Wall Street is extending yesterday's rally and on pace to end a week of volatile momentum swings with some modest gains. Financial stocks like Bank of America (BAC) and Citigroup (C) have been spearheading the week's violent swings, serving as the biggest decliners on down days and biggest gainers on rally days. The week saw quite a few major economic developments, sparked by Wall Street's reaction to Standard and Poor's downgrade of the U.S. credit rating from AAA to AA+, as well as the Federal Reserve stating that interest rates will remain unchanged until at least 2013. A recent survey also showed that consumer sentiment in early August is at the lowest level since May 1980. Contrasting that is the jump in retail sales for the month of July, which helped to push retail stocks higher. However, with the seemingly deteriorating economic landscape--high unemployment, loss of confidence in U.S. credit, bi-polar stock market, gridlock in Washington--in just the first two weeks of August, consumer spending may see a steep drop this month. Oil prices have recovered some ground, perhaps signaling economic activity may not decline as much as energy speculators had expected. Precious metals have also experienced a significant pullback, with gold dropping back down to about $1,740 an ounce.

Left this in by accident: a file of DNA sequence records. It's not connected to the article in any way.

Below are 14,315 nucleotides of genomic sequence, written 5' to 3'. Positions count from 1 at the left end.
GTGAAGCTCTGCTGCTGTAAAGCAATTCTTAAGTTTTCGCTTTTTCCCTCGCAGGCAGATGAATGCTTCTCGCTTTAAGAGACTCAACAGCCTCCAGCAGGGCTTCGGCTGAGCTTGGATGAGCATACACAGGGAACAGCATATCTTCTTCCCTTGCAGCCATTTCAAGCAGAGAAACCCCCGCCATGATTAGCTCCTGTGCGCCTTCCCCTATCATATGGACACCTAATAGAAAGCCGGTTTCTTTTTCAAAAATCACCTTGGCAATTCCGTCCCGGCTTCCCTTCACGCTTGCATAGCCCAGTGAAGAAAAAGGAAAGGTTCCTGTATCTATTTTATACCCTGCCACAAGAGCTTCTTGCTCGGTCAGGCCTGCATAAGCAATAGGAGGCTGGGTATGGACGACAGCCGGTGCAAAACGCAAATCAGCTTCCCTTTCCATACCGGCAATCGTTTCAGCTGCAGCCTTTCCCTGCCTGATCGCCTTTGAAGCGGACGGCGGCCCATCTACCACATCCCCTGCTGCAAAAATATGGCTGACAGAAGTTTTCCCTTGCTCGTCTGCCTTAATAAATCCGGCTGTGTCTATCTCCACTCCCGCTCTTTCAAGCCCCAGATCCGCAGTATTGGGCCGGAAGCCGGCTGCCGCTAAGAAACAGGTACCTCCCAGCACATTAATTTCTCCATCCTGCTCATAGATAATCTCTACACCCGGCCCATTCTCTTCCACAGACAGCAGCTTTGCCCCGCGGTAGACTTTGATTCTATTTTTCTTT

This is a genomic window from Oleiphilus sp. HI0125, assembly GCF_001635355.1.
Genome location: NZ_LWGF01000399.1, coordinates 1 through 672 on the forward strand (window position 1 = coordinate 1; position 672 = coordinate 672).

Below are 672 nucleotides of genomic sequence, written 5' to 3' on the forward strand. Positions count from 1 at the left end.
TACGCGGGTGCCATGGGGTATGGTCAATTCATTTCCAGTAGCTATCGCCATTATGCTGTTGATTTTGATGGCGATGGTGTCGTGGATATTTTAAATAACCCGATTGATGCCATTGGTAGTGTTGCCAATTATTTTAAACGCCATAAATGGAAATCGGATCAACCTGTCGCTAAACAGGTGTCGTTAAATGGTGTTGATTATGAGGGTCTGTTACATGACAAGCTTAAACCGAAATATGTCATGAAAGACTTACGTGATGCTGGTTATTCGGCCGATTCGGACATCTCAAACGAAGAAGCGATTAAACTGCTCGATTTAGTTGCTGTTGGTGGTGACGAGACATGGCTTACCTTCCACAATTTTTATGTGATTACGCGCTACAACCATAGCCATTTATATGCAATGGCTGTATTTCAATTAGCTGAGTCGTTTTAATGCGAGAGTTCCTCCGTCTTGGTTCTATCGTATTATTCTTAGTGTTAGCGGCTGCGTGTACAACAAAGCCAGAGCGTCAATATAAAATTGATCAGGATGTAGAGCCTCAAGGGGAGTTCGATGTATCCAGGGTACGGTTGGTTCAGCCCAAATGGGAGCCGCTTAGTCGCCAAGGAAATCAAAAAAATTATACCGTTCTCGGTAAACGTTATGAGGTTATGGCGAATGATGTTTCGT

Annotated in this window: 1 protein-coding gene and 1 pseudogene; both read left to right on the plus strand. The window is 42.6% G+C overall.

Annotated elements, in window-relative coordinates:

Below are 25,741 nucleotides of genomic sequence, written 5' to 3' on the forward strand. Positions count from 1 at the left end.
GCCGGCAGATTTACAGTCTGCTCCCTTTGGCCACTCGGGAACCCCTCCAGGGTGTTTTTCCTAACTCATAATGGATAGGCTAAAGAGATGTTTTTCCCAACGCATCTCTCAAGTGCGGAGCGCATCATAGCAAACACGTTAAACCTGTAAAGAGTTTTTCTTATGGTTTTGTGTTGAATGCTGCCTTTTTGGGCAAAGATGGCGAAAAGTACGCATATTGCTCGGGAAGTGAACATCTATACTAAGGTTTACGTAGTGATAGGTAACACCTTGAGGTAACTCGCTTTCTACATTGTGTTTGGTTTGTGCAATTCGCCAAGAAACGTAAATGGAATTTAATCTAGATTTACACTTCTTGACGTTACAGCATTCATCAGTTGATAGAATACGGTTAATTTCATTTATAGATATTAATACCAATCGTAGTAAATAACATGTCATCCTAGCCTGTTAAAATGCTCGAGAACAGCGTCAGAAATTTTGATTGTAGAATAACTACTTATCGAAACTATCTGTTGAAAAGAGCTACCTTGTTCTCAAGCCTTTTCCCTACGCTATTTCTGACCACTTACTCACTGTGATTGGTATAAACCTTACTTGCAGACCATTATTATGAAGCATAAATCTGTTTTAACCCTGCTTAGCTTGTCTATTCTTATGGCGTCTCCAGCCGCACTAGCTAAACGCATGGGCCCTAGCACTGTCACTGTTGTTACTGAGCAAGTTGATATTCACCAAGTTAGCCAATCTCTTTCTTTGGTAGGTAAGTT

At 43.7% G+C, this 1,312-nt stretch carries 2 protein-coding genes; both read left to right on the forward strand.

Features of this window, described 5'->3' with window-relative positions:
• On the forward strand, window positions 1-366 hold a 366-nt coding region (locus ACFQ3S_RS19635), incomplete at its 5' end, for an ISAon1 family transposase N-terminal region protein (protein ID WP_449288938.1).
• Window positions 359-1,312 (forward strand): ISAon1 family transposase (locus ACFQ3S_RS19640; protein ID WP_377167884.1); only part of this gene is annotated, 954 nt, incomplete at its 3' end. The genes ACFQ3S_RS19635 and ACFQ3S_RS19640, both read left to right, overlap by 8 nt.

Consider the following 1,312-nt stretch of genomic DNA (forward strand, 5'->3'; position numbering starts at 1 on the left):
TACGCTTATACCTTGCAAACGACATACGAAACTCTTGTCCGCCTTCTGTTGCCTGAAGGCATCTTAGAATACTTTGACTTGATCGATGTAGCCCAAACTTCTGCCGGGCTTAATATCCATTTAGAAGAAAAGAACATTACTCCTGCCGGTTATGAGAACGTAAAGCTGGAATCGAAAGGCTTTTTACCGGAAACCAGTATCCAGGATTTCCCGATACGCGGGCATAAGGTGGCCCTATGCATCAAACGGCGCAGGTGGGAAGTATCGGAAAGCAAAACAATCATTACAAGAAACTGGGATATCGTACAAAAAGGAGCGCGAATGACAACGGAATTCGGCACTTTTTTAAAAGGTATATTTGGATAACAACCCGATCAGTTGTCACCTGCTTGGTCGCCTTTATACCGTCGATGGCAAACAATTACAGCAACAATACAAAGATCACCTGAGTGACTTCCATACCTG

Major U.S. Stock Indices
DJIA: 11,281.17 (+1.19 percent)
S&P 500: 1,182.25 (+0.82 percent)
NASDAQ: 2,511.64 (+0.76 percent)
Russell 2000: 700.70 (+0.69 percent)
In other news:
- Has the market finally bottomed? Technical experts say probably not, but there could be some short-term upside left. [Marketwatch]
- Inflated home appraisals were a major driver in the housing bubble, and now undervalued appraisals could be holding the market back from recovery. [WSJ]
- France, Spain, Italy and Belgium have banned short-selling of their bank stocks, probably because it worked so well when the U.S. tried it during the financial crisis. [Bloomberg]
- The Securities and Exchange Commission is looking into the S&P's downgrade of U.S. debt to see if any insider trading or foul play took place. [CNBC]
- Does the dissension among Federal Reserve officials indicate that the U.S. central bank's strategy of easy money and stimulus is not working? [Reuters]
Check back as more news develops.
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